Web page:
Emma Abrams

After years of gazing at pictures of European splendor in disbelief, the Davidson in Vienna trip provided me with my first opportunity to see it in person. My first days in Vienna have been spent embodying the stereotype of a mélange-drinking, neck-craning, bike-dodging, gelato-eating tourist, and it has been positively splendid. However, the most enriching aspect of this trip has been the fruitful discussions about Vienna’s position in the context of European migration.

Wandering the streets of the historical districts of Vienna, it is exceptionally easy to be swept up by the seven-story skyline, cobbled streets, and alluring cafes. But, in exploring its history, it is easy to identify ways in which Viennese citizens have defined themselves in relation to an “other.” For example, on our first full day, we visited the Vienna Museum, where we learned about the successful defense of the city against an Ottoman invasion in the 16th century. When we had the opportunity to visit the two museums dedicated to Viennese Jewish history, we learned about the separate community and culture of the medieval Jewish district. The Viennese are certainly not alone in developing an identity around a position of contrast to another group, but the historical instances which were discussed in our group travels around the city highlighted the fact that this tradition of antithetical identity may very well still exist today.

I do not wish to imply that there is a historically discriminatory culture in Vienna more so than there is anywhere else in the world. There are countless avenues through which I could explore the development of a Viennese identity, but what I find to be infinitely more interesting is the way in which minority groups have been addressed in Vienna. On Friday, half of the group met with Ms. Julia Rutz, the Head of the Research and Migration Law Unit of the International Organization for Migration. Ms. Rutz focused her discussion with us on migration in Europe, and she took the time to explain that the term “refugee crisis” is misleading. This conversation helped to answer one of the questions I had going into this trip which was how public and political discourse might influence policy and public opinion. Ms. Rutz made it clear that the reason the influx of migrants into Europe in recent years is considered a “crisis” is not because nations were not expecting it, but rather because they were willfully unprepared. What this led me to consider was the way in which framing the flow of refugees as a “crisis” implies that a migrant’s position as an asylum-seeker and the host countries inability to effectively cope with its population of refugees are both inevitable.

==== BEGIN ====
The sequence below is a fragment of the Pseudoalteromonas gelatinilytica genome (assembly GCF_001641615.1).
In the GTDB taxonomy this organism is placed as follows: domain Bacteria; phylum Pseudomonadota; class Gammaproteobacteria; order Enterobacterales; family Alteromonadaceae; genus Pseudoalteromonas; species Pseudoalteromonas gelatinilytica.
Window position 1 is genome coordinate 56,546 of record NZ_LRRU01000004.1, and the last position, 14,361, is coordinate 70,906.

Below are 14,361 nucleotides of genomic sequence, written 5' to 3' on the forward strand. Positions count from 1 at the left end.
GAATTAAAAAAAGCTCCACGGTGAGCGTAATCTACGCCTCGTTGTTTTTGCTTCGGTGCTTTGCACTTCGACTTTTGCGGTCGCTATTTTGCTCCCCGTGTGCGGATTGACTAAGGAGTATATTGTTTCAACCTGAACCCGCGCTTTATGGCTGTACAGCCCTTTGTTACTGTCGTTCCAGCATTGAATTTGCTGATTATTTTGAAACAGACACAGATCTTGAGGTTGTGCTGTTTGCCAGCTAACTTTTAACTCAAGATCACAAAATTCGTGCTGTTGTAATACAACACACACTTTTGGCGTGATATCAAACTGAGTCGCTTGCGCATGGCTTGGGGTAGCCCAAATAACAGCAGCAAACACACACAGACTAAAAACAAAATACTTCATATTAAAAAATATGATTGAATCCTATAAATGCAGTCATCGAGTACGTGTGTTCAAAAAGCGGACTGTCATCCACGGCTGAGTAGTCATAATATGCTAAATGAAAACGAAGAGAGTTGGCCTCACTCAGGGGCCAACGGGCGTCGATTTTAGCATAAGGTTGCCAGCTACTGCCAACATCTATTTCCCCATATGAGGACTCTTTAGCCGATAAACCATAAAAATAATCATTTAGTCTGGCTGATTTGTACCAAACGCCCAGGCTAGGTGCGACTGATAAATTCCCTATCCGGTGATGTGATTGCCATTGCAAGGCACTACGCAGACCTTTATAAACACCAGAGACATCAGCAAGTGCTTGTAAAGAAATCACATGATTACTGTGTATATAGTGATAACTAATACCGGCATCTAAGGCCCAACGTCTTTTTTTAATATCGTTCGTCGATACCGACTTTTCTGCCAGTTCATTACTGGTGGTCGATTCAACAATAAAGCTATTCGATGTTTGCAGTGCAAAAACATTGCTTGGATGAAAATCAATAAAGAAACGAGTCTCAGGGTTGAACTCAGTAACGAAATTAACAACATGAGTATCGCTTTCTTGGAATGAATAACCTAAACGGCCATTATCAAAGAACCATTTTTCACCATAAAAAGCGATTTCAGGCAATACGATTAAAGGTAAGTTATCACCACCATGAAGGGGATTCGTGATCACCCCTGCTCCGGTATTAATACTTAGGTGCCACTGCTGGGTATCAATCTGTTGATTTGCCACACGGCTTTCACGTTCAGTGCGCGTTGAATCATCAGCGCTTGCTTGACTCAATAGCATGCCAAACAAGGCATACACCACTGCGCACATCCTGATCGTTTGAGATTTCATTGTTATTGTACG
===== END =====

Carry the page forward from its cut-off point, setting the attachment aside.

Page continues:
This trip has provided the opportunity to observe aspects of Viennese culture in person. In keeping with the theme of the position of minority groups in Vienna, it has been very interesting to witness the ways in which Vienna has publicly recognized parts of its history that have involved the oppression and murder of minority groups. Our encounters with memorials and museums dedicated to Jews affected by the Holocaust have been particularly powerful. However, what I cannot help to note is the normalization of commemoration. For example, in a city which is supposedly struggling to come to terms with its past, I heard more English speakers at the Jewish museums than I have anywhere else in the city. When wandering the residential streets with a few of my peers, we stopped to take note of the “stumbling stones” along the sidewalk as a group of Viennese teenagers wandered by. It is not that I wish to imply that the people of Vienna have not taken note of the memorials dedicated to those who suffered at the hands of the majority. It is simply that it is easier to understand the ways in which events and actions can be normalized when you experience them every day.

What this reflection has spurred me to do is to interrogate the thoughts which I have entertained since arriving in Vienna. I recognize that I have barely touched the surface of this city, its people, and its culture and tradition. However, I currently am struggling to reconcile the awe and appreciation I have when gazing at the splendor of the Schonbrunn or Belvedere with the fact that such developments have only been possible because of a long, tumultuous history, based in a tradition of exclusionary practices. There is a seemingly endless historic tradition of elegance and opulence, but it is very clear that a remembrance of darker times does not come as easily, and is not nearly as old. I expect the last days of my time in Vienna to be equally enriching and thought provoking and I especially look forward to getting to discuss further some of these topics with my peers and professors.